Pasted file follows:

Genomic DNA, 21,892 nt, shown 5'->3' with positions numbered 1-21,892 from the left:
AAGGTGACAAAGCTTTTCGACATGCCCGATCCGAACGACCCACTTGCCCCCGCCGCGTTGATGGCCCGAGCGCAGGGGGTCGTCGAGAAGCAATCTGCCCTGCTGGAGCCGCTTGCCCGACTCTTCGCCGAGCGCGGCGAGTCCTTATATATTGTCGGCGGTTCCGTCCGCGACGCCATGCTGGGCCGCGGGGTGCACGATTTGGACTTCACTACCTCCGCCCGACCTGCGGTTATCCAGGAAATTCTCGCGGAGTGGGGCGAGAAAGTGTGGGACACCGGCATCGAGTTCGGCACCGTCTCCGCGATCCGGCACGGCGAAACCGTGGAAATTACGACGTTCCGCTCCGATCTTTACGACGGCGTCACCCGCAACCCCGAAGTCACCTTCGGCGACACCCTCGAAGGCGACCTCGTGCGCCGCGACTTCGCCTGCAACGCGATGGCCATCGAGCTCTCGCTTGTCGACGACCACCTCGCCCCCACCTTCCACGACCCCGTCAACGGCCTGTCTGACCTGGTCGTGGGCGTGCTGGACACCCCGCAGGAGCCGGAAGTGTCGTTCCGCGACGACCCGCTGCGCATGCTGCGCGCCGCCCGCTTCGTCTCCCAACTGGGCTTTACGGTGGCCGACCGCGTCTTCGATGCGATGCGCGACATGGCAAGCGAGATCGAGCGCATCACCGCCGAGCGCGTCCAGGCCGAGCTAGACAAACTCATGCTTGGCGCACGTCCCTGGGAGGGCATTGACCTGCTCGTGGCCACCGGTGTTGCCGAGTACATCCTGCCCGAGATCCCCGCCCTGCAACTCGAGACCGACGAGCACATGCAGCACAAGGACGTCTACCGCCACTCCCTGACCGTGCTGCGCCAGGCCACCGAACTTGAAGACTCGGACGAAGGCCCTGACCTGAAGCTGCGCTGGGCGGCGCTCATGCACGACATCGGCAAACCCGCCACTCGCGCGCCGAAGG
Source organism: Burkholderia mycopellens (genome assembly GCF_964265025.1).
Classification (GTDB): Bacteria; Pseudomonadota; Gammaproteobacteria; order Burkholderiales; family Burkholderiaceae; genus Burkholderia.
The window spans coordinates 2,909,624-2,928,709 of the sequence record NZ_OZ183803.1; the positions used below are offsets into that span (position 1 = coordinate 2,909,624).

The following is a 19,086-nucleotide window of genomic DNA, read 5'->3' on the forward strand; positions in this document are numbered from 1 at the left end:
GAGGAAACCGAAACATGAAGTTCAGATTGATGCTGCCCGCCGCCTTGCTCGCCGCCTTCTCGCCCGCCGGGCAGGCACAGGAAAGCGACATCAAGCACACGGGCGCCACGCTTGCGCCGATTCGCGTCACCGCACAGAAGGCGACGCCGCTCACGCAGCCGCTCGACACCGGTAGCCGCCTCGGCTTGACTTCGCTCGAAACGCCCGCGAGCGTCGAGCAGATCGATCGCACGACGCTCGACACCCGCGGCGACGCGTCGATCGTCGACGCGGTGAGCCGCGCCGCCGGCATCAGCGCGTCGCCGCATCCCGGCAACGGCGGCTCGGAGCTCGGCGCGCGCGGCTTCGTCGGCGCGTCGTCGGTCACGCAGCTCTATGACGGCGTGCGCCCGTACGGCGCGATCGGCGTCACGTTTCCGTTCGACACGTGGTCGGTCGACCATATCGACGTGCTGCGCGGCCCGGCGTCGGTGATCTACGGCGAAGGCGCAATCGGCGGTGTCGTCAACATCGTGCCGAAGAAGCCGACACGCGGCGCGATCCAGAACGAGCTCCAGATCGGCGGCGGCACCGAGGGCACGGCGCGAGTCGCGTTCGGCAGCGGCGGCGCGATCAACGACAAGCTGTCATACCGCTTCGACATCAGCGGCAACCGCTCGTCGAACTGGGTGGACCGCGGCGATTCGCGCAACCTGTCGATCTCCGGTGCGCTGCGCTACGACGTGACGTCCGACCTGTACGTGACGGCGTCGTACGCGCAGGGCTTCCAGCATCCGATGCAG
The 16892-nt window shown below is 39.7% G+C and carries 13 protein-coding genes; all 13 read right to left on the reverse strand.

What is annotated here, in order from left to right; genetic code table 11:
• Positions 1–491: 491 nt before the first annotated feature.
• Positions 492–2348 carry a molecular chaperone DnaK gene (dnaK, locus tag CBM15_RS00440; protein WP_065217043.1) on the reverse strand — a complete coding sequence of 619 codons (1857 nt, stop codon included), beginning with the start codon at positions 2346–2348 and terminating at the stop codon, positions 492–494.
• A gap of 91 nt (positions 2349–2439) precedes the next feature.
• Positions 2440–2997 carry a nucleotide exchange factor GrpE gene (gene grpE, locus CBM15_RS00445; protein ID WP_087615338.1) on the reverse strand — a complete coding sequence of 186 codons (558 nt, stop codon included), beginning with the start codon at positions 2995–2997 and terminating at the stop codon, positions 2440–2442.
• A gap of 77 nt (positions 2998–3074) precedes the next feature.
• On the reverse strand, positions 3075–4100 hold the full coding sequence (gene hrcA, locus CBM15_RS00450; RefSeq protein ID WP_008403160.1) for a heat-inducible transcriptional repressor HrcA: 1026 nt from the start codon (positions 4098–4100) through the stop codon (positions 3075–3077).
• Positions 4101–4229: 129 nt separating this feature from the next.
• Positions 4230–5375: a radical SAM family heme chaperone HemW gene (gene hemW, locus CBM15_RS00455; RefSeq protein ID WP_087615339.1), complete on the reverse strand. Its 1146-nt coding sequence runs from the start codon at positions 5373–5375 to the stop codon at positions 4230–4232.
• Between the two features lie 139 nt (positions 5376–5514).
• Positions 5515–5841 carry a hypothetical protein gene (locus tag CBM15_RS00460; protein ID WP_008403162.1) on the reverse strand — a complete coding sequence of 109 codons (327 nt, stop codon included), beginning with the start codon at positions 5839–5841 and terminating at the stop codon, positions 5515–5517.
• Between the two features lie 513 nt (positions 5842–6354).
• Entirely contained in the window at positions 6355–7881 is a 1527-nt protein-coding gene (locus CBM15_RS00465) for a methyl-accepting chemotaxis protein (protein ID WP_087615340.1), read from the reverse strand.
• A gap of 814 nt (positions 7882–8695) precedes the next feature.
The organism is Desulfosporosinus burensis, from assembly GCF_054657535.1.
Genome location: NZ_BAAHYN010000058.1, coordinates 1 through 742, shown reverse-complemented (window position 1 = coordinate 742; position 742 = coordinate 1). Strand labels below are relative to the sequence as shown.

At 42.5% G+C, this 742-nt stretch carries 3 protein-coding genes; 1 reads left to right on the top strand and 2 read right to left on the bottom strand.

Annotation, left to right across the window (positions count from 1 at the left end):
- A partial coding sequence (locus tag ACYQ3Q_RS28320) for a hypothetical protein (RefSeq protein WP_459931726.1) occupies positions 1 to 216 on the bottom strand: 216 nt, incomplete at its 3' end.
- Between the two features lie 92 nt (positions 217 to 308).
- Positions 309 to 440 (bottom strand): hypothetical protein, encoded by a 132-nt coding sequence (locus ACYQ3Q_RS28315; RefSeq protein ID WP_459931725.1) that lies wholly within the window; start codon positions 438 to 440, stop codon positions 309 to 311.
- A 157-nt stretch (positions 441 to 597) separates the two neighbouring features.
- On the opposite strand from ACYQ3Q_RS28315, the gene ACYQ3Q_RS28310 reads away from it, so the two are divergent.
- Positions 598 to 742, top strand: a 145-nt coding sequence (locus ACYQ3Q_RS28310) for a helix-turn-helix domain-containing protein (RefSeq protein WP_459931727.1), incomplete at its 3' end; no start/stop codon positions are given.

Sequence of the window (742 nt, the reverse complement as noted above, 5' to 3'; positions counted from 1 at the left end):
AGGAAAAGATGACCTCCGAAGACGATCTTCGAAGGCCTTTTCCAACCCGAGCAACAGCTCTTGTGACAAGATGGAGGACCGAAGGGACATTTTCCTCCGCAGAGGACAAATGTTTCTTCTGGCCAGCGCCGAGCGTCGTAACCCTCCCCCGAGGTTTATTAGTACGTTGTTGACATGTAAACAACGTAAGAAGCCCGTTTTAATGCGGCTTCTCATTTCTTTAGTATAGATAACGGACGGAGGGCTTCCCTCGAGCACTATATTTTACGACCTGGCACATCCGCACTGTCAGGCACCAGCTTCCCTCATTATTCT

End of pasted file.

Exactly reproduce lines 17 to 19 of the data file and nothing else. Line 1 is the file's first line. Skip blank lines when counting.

• Positions 4230–5375: a radical SAM family heme chaperone HemW gene (gene hemW, locus CBM15_RS00455; RefSeq protein ID WP_087615339.1), complete on the reverse strand. Its 1146-nt coding sequence runs from the start codon at positions 5373–5375 to the stop codon at positions 4230–4232.
• Between the two features lie 139 nt (positions 5376–5514).
• Positions 5515–5841 carry a hypothetical protein gene (locus tag CBM15_RS00460; protein ID WP_008403162.1) on the reverse strand — a complete coding sequence of 109 codons (327 nt, stop codon included), beginning with the start codon at positions 5839–5841 and terminating at the stop codon, positions 5515–5517.